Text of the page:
No real complaints here, and I give points to Konami for at least being creative. The control set up features two weak buttons and two hard buttons. It's possible to pull off some good combos here and there, and the engine utilizes the SF half circles and charge motions, which performs flawlessly to me. The easy access for the special moves is also a great addition, especially if you had experience with the Fatal Fury and Art of Fighting series around this time. It sucks struggling to get out a special move, and then find yourself being pummeled because the controls would never respond. In any case, I think they're on point here.
The graphics feel a little too child friendly to me, but they get the job done with some nice sprites and animation. Special moves like Michaelangelo's rush can be spotted for each move, and it flows really well. Cyber Shredder's Lightening Crusher and Chromedome's Self Destruct look really cool. TMNT fans will get a kick out of the backgrounds as they feature some familiar faces like Casey Jones, Mouser robots, and some Foot Soldiers. The action arenas are cool too, taking place in junkyards, cafes, and alleys. I enjoy some of the music which has a nice BGM for the battles, and perfectly fits the personality of the game. Some songs like Aska's theme with the flutes in the background sound really nice. But I have an issue with Shredder's theme, because it really doesn't seem dark and menacing for him at all. Especially when compared to his tracks found in TMNT: The Arcade Game for the arcade, or TMNT: Turtles in Time. Rat King's theme is just atrocious casino music that doesn't fit with him at all. The sound effects have their good points to it, like Cyber Shredder sounding more like a cyborg, or a futuristic version of himself to me. But the turtles were handled rather poorly to me, they just seem to be lacking some type of personality to really separate them.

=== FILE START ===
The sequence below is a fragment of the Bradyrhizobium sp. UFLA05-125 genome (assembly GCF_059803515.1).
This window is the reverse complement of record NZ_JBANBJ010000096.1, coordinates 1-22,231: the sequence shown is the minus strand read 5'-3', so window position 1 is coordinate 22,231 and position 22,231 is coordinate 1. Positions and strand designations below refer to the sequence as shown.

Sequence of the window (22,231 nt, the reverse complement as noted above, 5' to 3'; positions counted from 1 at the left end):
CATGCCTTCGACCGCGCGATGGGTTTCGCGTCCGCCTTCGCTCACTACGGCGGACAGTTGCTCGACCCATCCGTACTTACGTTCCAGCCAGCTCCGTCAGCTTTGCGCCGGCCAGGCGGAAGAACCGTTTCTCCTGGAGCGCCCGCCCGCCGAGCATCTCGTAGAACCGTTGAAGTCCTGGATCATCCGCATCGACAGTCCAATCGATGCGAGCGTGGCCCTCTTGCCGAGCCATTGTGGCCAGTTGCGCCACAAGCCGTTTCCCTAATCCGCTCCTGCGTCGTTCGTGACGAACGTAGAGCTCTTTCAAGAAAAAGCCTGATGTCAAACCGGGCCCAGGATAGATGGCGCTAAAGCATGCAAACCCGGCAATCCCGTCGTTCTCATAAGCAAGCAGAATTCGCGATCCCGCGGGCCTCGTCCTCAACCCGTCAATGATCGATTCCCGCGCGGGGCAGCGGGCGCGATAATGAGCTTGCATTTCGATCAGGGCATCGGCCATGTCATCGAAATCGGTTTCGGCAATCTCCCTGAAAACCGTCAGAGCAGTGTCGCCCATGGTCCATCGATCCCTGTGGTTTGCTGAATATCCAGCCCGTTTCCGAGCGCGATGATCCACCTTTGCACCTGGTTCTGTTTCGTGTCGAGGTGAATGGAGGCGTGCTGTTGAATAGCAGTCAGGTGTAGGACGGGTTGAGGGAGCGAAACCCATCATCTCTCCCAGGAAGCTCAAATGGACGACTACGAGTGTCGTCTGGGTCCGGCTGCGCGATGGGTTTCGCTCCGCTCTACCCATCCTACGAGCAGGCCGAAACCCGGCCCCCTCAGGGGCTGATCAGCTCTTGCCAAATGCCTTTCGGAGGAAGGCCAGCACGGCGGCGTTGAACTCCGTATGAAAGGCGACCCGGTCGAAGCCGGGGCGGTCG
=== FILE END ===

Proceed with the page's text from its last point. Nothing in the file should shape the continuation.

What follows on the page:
Even in this day and age, in the land of 3D with over the top air combos and button schemes; TMNT: Tournament Fighters is still a solid retro fighter. It's nothing to run out and grab, but if you ever come across it, and you consider yourself a die hard fighting game fan. It won't make a bad experience.
Pros: -Two game modes -Tight controls -Graphics and sound
Cons: -2nd mode can be real difficult for some -Minor issues with Sound FX and music
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May 22, 2011
Jun 15, 2013 08:21 PM UTC
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A tournament has been organized and many fighters have entered, Shredder being one of them. The Turtles decide to participate in order to stop their nemesis as well as proving their strength in the tournament. This game's controls uses a four-button scheme (two punches and two kicks, weak and strong). A particular feature is the possibility to use a super special attack. In order to achieve this, the player must fill a green bar under the life bar, by hitting their opponents. Once full, the player must press the two strong attack buttons simultaneously. There is also the option of enhancing the speed of the game, making the fights more intense but also harder to follow. In addition to the main and versus modes, there is a story mode in which the Turtles must rescue April O'Neil and Splinter. Only the four of them can be playable whereas the other characters (as well as a turtle clone) are the opponents. There is also a watch mode, which features computer controlled characters. There are ten characters available, and two bosses. Aside from the Turtles and Shredder (who goes under the name of Cyber Shredder in this game), these characters are also available:
War - A monstrous purple creature with big claws, one of the Four Horsemen of the Apocalypse from the Teenage Mutant Ninja Turtles Adventures comics published by Archie. The game version of the character is said to be an alien in the games ending as well as a mutant by the Turtles in the games story mode.